by Jane Lake
Put on the glitz for Easter or Mother’s Day and decorate your eggs with jewels.
This faux Faberge egg project is a great way to re-use broken or outdated jewellery. The crystal egg stand is also a recycling triumph – what better way to use a broken wine glass stem than in a project like this?
Two more golden jewelled eggs are pictured below, making full use of gold metallic rick rack, string pearls, fancy silver braid, and more old ‘jewels.’
- plastic egg
- assorted costume jewels and gold beads – I used two long earrings in the example shown, plus parts of two broken necklaces
- gold spray paint or gold acrylic craft paint
- two ribbon roses
- thin gold braid
- gold or silver rick rack or ribbon
- hot glue gun and glue sticks
Open the egg and paint gold, either with gold acrylic paint or gold spray paint. If you have problems getting the paint to stick to the plastic, use a primer first before painting. When dry, put both ends back together.
Using the hot glue, glue the egg to an egg stand. A broken wine glass stem was used here, but other types of egg stands are available. You could try making a matching gold stand out of recycled materials – spraying painting a jar top for the base, and a piece of dowel for the stand. Use your imagination here – it’s fun to be creative!
Begin decorating the egg by hot gluing the gold or silver rick rack (or ribbon) over the center join. Don’t worry about those pesky little glue strings that form as you work – once dry they are easy to remove.
Use the pencil to lightly sketch a line all around the egg, where you want the outer circle of jewels to go. Experiment with the jewels to find the look you want. You can glue this outer circle of jewels in place one by one, or use a string of jewels – perhaps cut from an old necklace or, alternatively, strung together by you.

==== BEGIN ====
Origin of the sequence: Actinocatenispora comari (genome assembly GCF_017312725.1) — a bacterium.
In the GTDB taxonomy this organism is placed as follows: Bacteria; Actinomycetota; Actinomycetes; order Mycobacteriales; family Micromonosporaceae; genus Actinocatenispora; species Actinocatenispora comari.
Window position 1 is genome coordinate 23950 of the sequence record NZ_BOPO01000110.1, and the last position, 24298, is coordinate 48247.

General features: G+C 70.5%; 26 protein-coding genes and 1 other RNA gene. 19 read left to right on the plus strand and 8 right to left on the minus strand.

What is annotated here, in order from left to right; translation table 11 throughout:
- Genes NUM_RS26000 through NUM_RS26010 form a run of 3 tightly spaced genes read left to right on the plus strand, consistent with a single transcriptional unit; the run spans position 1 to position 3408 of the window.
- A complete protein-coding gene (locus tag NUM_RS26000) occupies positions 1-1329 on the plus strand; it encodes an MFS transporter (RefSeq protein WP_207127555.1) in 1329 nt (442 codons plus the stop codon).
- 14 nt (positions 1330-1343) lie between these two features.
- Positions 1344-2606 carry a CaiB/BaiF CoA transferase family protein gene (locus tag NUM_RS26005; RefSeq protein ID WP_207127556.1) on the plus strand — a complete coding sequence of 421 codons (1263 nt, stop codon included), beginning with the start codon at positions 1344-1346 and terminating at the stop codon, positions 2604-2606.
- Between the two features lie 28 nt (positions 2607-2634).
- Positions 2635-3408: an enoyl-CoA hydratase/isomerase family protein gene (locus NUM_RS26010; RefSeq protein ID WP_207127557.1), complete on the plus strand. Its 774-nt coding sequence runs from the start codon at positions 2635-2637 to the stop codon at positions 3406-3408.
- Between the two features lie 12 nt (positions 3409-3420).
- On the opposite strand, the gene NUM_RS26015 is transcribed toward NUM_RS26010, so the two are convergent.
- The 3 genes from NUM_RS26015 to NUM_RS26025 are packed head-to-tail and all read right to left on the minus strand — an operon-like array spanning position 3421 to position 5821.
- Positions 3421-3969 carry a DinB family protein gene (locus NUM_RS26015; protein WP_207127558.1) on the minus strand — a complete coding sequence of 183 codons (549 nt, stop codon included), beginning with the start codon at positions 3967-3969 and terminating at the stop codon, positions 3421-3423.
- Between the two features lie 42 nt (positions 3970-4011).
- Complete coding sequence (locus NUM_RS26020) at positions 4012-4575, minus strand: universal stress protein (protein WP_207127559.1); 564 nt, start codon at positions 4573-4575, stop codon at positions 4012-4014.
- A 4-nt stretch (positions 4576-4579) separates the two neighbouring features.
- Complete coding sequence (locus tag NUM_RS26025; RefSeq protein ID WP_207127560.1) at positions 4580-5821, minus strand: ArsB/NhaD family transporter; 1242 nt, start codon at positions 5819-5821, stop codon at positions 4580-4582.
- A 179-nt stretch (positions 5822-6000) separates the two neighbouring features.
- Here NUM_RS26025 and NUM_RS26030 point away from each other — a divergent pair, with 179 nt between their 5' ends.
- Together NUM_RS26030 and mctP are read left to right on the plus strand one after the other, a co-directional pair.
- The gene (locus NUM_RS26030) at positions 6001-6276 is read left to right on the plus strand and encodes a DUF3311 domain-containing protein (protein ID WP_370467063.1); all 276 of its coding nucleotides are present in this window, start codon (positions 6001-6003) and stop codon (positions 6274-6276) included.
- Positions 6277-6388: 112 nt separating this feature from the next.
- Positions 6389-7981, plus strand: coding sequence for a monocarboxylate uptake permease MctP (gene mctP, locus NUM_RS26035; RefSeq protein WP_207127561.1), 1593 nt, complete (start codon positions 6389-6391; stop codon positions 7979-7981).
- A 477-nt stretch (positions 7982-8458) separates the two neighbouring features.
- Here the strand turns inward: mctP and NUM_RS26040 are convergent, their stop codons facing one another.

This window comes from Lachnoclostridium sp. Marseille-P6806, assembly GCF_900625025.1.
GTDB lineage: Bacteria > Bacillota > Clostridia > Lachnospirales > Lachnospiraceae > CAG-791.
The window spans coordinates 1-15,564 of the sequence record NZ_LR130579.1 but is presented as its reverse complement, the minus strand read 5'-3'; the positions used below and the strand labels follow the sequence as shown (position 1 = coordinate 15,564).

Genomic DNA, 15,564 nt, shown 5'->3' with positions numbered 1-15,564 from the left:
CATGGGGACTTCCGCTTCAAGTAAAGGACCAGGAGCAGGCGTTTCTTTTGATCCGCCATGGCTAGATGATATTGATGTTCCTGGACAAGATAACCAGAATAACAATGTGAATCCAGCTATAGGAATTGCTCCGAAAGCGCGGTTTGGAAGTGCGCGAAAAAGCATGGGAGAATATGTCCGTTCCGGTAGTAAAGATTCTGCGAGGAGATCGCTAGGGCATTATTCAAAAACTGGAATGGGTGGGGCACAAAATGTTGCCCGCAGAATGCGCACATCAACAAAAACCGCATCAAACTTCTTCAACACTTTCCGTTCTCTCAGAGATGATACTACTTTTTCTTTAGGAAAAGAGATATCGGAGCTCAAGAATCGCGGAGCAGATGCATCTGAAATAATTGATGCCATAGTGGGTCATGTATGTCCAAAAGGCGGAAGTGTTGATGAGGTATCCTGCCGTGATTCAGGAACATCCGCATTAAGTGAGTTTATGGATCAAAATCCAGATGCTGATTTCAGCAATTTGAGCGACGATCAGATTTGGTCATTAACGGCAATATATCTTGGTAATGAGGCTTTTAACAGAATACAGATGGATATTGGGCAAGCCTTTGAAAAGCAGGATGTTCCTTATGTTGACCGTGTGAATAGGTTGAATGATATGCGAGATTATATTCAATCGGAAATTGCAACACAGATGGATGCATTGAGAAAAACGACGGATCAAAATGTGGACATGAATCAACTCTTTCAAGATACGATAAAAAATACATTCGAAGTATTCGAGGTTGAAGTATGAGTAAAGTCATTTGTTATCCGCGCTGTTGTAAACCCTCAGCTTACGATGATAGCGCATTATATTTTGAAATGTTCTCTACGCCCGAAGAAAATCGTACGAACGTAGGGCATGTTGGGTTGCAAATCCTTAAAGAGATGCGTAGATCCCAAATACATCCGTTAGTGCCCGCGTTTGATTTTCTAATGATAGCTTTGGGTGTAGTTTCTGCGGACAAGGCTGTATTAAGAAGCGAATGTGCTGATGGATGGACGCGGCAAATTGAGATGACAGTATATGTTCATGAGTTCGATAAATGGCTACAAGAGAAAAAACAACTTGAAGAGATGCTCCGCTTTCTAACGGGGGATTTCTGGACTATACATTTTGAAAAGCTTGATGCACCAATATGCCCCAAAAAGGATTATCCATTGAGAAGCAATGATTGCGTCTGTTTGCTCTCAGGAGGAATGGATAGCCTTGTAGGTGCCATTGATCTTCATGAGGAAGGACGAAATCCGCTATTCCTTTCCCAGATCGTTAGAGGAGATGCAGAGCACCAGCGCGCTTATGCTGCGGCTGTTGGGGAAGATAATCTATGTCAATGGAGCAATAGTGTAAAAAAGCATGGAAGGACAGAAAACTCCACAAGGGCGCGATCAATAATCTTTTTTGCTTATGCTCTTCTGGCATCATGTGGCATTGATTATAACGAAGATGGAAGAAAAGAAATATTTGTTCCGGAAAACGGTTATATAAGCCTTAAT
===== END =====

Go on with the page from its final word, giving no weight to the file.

Glue the outer circle of jewels in place with hot glue, beginning where the egg meets the egg stand and continuing all around. It helps to do one quarter at time, as this allows you time to place the jewels before the hot glue hardens.
Choose a special stone for the centerpiece of your jewelled egg and glue it in place. In this case, it is a shiny red “ruby”.
Flank the centerpiece stone by two ribbon roses. These are optional – you could use two more dramatic looking stones, if you like.
Place a line of gold beads vertically from where the egg joins the stem upwards. Here the line ends at the three quarter mark, but it could be extended to the top.
At the top centre, glue on a stone in its own setting (another contribution from a broken necklace), or simply use a large stone for dramatic effect.
Glue two lines of jewels from the center stone, going diagonally to the top. You can see the two lines in the this example are actually long narrow earring drops of pearls and gold beads.
Optionally, you can frame the outer circle of stones by gluing on thin gold braid, as shown. Begin where the egg meets the stand and continue all around.
At the back of the egg, reinforce the join of the egg and wine glass (or dowel) by applying a fairly thick line of hot glue.
That’s it! No jewelled egg made this way will be exactly like another, and that is part of the charm.
Have fun crafting your jewelled eggs!